Da Vinci's Atlantic Code goes on display in Milan
By Nigel Tutt
MILAN (Reuters Life!) - Leonardo Da Vinci's Atlantic Code, seen containing the widest range of the Renaissance genius's ideas, will go on display from September in a show taking six years to see all 1,119 pages.
Milan gave a taster for the full show on Friday, showing off two pages of the code, original name Codex Atlanticus, in the city hall. The full exhibition will run up to Milan's international Expo in 2015.
"There are different types of pages, some just writing and including the writer telling fables and funny stories as well as engineering designs and cooking recipes," Don Francesco Braschi of Milan's Ambrosiana Library, the Code's home, told Reuters.
"There is a bit of everything," he said, comparing the Atlantic Code with its companion volume at England's Royal Windsor Castle. That volume mainly focuses on anatomy and medicine and other shorter codes written by Da Vinci.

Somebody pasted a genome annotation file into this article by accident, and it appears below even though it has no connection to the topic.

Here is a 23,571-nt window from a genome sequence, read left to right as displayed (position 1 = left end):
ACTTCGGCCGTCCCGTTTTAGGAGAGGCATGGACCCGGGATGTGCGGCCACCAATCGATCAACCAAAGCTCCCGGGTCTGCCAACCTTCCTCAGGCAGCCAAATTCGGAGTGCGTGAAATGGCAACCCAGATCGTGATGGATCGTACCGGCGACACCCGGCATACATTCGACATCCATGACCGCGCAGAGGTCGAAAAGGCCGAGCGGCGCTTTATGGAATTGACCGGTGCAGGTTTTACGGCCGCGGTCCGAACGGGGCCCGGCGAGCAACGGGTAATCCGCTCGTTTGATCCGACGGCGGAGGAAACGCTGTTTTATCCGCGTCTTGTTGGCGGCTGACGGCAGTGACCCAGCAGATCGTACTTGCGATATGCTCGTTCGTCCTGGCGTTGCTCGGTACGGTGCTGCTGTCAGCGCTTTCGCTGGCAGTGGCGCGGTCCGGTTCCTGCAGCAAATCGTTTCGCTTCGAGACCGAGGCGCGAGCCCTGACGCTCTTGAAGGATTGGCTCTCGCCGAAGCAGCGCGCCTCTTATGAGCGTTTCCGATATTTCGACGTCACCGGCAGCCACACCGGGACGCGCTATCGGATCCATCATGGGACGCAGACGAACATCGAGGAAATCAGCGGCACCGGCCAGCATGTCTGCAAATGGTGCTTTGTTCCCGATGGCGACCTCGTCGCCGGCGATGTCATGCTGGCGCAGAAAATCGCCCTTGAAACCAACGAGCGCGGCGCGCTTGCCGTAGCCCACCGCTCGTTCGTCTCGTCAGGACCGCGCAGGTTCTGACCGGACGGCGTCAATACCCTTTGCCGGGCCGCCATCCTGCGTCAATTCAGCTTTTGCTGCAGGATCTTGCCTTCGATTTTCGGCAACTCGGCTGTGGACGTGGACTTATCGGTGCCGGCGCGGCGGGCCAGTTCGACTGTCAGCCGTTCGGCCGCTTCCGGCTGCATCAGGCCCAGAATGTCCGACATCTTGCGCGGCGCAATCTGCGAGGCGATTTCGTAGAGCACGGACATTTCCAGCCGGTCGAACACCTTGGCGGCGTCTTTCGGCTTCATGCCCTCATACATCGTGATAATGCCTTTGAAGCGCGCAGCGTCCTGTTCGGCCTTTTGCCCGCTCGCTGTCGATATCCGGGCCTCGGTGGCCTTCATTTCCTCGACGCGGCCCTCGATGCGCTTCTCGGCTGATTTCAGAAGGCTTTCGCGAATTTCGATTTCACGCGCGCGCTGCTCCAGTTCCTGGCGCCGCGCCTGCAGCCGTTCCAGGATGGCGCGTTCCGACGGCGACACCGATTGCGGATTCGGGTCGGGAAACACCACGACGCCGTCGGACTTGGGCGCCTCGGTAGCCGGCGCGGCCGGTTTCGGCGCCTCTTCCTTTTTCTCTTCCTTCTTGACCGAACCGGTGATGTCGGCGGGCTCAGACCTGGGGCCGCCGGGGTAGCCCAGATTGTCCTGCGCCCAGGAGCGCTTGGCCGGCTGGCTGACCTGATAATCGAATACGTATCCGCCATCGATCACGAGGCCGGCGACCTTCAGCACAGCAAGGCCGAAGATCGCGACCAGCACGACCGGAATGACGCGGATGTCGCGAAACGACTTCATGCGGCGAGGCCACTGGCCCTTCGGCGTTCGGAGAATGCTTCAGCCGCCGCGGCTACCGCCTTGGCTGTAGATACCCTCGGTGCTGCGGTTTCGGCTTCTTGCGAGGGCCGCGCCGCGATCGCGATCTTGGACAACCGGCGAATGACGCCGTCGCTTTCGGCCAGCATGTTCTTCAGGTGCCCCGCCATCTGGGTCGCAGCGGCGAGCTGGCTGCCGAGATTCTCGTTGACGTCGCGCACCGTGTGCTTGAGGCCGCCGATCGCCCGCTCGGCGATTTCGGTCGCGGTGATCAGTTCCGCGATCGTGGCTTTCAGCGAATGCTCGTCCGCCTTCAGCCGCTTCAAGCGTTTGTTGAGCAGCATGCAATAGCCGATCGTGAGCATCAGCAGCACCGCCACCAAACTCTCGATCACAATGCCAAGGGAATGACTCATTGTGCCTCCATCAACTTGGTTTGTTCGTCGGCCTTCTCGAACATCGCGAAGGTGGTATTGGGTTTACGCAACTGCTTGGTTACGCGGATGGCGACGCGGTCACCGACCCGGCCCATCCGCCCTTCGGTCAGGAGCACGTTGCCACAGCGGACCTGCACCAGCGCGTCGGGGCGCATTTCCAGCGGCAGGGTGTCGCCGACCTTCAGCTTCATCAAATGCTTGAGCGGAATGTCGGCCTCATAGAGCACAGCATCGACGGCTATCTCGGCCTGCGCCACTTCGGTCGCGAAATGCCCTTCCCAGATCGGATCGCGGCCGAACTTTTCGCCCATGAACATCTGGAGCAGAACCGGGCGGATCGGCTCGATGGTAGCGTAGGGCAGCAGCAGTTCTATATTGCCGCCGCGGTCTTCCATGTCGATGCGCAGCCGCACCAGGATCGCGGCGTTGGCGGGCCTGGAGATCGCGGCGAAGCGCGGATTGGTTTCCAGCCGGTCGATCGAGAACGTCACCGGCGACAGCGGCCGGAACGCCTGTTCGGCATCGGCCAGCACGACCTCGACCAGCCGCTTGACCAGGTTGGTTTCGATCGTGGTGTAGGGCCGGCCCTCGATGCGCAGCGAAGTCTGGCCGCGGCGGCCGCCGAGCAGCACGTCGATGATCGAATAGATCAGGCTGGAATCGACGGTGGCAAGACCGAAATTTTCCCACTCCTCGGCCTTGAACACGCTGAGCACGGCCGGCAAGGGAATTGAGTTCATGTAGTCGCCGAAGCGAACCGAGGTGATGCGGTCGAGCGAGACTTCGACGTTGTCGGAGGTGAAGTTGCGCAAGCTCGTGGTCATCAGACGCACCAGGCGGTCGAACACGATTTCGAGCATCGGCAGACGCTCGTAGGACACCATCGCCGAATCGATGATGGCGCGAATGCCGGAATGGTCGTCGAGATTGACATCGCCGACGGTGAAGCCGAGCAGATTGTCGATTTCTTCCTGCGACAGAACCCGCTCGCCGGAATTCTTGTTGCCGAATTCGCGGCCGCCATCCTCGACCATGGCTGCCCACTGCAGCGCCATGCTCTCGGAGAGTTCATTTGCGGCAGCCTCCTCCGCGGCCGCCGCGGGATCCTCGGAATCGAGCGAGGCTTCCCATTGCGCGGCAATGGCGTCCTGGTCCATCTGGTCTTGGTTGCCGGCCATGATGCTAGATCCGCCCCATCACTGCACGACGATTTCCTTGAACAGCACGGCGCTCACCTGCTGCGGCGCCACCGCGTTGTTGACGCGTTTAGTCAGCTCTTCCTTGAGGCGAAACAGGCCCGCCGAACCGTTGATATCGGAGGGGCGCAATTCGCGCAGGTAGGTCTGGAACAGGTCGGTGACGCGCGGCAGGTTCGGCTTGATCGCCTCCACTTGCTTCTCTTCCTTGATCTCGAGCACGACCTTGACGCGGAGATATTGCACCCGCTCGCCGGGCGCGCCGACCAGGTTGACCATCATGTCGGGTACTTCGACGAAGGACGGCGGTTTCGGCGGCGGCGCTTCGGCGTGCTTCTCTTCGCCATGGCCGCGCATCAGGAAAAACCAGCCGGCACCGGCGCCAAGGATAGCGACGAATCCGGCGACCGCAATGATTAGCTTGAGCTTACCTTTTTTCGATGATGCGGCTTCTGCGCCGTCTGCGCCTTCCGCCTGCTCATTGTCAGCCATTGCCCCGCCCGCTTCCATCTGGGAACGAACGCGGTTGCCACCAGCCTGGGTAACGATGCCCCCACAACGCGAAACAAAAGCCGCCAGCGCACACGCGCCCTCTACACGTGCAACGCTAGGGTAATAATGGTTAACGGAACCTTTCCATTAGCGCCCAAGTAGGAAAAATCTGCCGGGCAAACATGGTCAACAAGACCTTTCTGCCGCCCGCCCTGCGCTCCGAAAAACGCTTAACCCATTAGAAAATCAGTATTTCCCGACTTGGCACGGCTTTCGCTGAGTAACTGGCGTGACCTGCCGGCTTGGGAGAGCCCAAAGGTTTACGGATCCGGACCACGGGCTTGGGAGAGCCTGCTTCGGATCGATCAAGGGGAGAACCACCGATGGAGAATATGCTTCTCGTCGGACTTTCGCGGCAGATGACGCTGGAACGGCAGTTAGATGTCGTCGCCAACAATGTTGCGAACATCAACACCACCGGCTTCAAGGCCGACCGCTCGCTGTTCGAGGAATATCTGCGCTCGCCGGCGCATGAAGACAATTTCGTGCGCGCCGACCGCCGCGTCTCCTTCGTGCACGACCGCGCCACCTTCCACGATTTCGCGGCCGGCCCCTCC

For many, Da Vinci is better known as the painter of the "Mona Lisa," but also wrote throughout his artistic career.
The two pages on show to the end of August in the town hall include a drawing of a pair of pivotless compasses with a ring opening system. A second page is on naval actions to be carried out against an enemy fleet.
Many of Da Vinci innovative designs were for war machines as well as designs for construction. They include such items as cranes, engineering devices, flying machines, suits for walking underwater and equipment for walking on water.
In the full show from September the Ambrosiana will show the whole Atlantic Code by putting on display 25 new pages each three months. Showing the complete work will take six years, Braschi said.
The pages are in "very good" condition free from bacteria and mold, Braschi said.
(Reporting and writing by Nigel Tutt, editing by Paul Casciato)
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